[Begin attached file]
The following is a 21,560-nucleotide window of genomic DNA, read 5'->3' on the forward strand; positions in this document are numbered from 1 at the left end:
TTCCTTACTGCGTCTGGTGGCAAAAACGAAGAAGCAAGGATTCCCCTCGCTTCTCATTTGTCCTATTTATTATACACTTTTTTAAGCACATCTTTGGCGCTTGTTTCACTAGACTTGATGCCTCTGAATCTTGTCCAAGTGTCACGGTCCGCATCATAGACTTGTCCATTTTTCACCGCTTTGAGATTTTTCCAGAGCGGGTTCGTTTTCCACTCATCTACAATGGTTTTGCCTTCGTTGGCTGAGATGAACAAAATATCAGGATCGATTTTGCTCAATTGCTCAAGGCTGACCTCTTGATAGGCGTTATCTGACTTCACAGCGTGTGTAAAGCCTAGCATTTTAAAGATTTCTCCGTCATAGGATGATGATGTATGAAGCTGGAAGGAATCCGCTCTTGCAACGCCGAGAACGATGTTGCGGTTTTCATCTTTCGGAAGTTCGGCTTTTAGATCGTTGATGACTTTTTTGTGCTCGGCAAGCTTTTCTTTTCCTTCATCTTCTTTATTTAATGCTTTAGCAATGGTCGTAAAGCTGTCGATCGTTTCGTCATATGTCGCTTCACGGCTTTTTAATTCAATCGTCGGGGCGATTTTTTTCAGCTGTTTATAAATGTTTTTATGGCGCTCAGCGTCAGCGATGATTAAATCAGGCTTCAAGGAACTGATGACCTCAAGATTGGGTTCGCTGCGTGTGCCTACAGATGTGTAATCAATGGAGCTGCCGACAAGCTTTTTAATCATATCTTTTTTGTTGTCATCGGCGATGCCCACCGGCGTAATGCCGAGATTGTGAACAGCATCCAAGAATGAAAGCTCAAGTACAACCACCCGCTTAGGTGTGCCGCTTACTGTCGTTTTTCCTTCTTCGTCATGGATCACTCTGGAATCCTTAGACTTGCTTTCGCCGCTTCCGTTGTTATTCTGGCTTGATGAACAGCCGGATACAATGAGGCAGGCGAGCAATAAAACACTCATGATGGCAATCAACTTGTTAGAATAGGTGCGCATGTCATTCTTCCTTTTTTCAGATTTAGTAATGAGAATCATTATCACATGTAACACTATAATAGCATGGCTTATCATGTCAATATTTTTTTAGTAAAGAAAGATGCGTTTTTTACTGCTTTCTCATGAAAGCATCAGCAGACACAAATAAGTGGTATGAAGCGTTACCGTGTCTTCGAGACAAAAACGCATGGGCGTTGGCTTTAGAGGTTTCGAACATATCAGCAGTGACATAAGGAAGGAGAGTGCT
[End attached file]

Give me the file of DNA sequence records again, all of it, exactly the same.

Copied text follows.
The following is a 21,560-nucleotide window of genomic DNA, read 5'->3' on the forward strand; positions in this document are numbered from 1 at the left end:
TTCCTTACTGCGTCTGGTGGCAAAAACGAAGAAGCAAGGATTCCCCTCGCTTCTCATTTGTCCTATTTATTATACACTTTTTTAAGCACATCTTTGGCGCTTGTTTCACTAGACTTGATGCCTCTGAATCTTGTCCAAGTGTCACGGTCCGCATCATAGACTTGTCCATTTTTCACCGCTTTGAGATTTTTCCAGAGCGGGTTCGTTTTCCACTCATCTACAATGGTTTTGCCTTCGTTGGCTGAGATGAACAAAATATCAGGATCGATTTTGCTCAATTGCTCAAGGCTGACCTCTTGATAGGCGTTATCTGACTTCACAGCGTGTGTAAAGCCTAGCATTTTAAAGATTTCTCCGTCATAGGATGATGATGTATGAAGCTGGAAGGAATCCGCTCTTGCAACGCCGAGAACGATGTTGCGGTTTTCATCTTTCGGAAGTTCGGCTTTTAGATCGTTGATGACTTTTTTGTGCTCGGCAAGCTTTTCTTTTCCTTCATCTTCTTTATTTAATGCTTTAGCAATGGTCGTAAAGCTGTCGATCGTTTCGTCATATGTCGCTTCACGGCTTTTTAATTCAATCGTCGGGGCGATTTTTTTCAGCTGTTTATAAATGTTTTTATGGCGCTCAGCGTCAGCGATGATTAAATCAGGCTTCAAGGAACTGATGACCTCAAGATTGGGTTCGCTGCGTGTGCCTACAGATGTGTAATCAATGGAGCTGCCGACAAGCTTTTTAATCATATCTTTTTTGTTGTCATCGGCGATGCCCACCGGCGTAATGCCGAGATTGTGAACAGCATCCAAGAATGAAAGCTCAAGTACAACCACCCGCTTAGGTGTGCCGCTTACTGTCGTTTTTCCTTCTTCGTCATGGATCACTCTGGAATCCTTAGACTTGCTTTCGCCGCTTCCGTTGTTATTCTGGCTTGATGAACAGCCGGATACAATGAGGCAGGCGAGCAATAAAACACTCATGATGGCAATCAACTTGTTAGAATAGGTGCGCATGTCATTCTTCCTTTTTTCAGATTTAGTAATGAGAATCATTATCACATGTAACACTATAATAGCATGGCTTATCATGTCAATATTTTTTTAGTAAAGAAAGATGCGTTTTTTACTGCTTTCTCATGAAAGCATCAGCAGACACAAATAAGTGGTATGAAGCGTTACCGTGTCTTCGAGACAAAAACGCATGGGCGTTGGCTTTAGAGGTTTCGAACATATCAGCAGTGACATAAGGAAGGAGAGTGCT